This came with a lot of other stat modifiers as well, of course. We decided that such a Blue Neon Rock Art Rancid Band shirt would still be pretty strong, but not 19 strength strong, so we downgraded that. We figured that it would definitely have higher than 6 dex, considering that it had hated being clumsy, so we gave it above-average dex. There were other adjustments that were made as well, but most of those were minor. We’d decided that our fancy magical-equivalent-of-bionic ancient Awakened Tree had upgraded / downgraded from the traditional slam attack (Slam. Melee Weapon Attack: +6 to hit, reach 10 ft., one target. Hit: (3d6 + 4) bludgeoning damage.) to a more focused piercing lance type attack; it had converted its own limbs into stabbing implements, because that’s quieter than hitting people with entire tree branches. It did considerably less damage but could be used for sneak attacks. Speed was upgraded from 20ft to 40ft because of course it would be. An 8ft tall wooden assassin wouldn’t be very good at its job if it wasn’t able to move scary quick when needed, now would it?
To illustrate the difference in approach between Tasha’s and the PHB, in the PHB a lot of Blue Neon Rock Art Rancid Band shirt was taken to make sure that other than the spellcasting subclasses and hit points the rogue and the fighter could do nothing that was magical and not a spell. This remained through Xanathar’s (with the Arcane Archer being passable as a spellcaster). Meanwhile in Tasha’s each has one psychic subclass (the soulknife and the psychic warrior) and a magical non-caster (the rogue gets the phantom, haunted by and gaining power from the souls of their dead while the fighter gets the rune knight, a distant relation of the artificer that also gives the fighter bonuses outside combat). Oh, and the barbarian gets to be a lycanthrope – or to have wild magic flowing through them which triggers whenever they rage; something that will utterly delight some players.
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Raise the stakes for the encounter too. Maybe the Mind Flayers have a powerful spelljammer than’s literally a Blue Neon Rock Art Rancid Band shirt with laser cannons and such. Maybe a single one of them can dismissively defeat the entire party, or even a military force. Maybe they have hostages who must not be harmed. One thing’s for certain: all who know them should be terrified. I’m actually not a fan of mind flayers who use their mental powers to sense everything that the PCs are doing. Again, truly alien Mind Flayers probably have as much trouble analyzing the thoughts of a human as a human would their thoughts. So don’t play the “the Mind Flayer read your mind and knows what you are doing” card too much. This doesn’t mean the Mind Flayers have to be stupid, but making them all-knowing is problematic because that leaves the PCs with only one option: beating them by dint of arms. That’s fine to happen at some point, but it shouldn’t be the main thrust of the plot.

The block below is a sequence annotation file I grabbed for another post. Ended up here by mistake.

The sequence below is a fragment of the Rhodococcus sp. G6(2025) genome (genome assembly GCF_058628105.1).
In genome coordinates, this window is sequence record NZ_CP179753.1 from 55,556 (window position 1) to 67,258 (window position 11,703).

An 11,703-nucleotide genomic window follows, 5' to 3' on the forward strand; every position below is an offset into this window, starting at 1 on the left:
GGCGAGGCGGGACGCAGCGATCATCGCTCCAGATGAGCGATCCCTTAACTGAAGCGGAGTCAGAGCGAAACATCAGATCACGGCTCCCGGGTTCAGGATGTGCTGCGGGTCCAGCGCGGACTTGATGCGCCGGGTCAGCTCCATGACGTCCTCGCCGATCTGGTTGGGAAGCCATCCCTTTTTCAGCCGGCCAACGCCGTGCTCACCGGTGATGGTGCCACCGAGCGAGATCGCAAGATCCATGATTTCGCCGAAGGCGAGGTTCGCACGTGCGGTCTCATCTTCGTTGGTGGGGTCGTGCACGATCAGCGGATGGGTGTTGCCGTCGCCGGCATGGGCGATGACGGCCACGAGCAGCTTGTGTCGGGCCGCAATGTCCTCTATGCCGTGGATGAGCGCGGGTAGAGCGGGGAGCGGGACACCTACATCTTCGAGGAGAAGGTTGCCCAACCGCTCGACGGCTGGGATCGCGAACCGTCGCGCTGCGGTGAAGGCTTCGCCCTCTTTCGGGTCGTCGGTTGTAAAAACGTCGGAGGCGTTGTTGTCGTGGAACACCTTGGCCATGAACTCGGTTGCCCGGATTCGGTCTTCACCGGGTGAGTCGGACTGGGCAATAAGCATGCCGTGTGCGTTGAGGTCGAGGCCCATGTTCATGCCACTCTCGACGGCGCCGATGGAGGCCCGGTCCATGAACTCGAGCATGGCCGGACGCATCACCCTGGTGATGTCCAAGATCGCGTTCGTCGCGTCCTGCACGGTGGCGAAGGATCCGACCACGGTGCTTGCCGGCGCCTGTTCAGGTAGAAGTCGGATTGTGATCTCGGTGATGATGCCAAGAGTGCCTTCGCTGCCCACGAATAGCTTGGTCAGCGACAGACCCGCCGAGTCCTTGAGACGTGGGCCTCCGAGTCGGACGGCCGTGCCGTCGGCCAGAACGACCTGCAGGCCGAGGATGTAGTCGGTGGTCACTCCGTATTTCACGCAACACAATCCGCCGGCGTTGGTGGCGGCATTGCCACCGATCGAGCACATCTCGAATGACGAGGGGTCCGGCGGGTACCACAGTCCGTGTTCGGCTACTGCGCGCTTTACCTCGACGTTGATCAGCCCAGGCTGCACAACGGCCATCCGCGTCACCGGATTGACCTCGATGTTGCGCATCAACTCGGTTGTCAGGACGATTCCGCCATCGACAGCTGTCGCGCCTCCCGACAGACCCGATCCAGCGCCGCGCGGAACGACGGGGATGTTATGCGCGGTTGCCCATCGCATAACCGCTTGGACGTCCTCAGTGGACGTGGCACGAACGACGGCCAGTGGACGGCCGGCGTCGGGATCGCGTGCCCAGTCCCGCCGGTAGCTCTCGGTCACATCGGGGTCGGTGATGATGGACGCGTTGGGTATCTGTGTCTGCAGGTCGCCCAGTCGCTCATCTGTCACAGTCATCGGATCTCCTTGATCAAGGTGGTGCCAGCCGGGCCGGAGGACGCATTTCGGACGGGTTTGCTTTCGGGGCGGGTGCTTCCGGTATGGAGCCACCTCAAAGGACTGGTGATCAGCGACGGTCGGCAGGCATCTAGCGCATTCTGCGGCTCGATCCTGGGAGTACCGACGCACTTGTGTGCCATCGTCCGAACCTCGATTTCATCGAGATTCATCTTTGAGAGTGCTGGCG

Only three of the 2957 Plymouth dealers in 1999 were not also Chrysler dealers, so very few dealers were impacted by the decision to streamline the Blue Neon Rock Art Rancid Band shirt. And many of these 2957 also sold Dodge, so they could easily show the Dodge versions to interested buyers who did not want the Chrysler trim levels. When Mercedes evaluated Chrysler after the acquisition in 1998, the Plymouth brand was a logical sacrifice to save money and give the remaining brands unique attraction. Unit sales had been low for over a decade, less than half the equivalent Dodge model volumes, and the corporate executives calculated some level of network efficiencies to be had from canceling the Plymouth brand and streamlining the portfolios. After a year of internal discussions, the decision to end Plymouth was announced in November 1999. The last Plymouth brand Neon vehicles were produced in June 2001. The remaining brands had distinctive positions: Dodge (standard, performance), Jeep (SUV, fun), Chrysler (American luxury), and Mercedes (specialized European luxury), plus the super-luxury Maybach brand.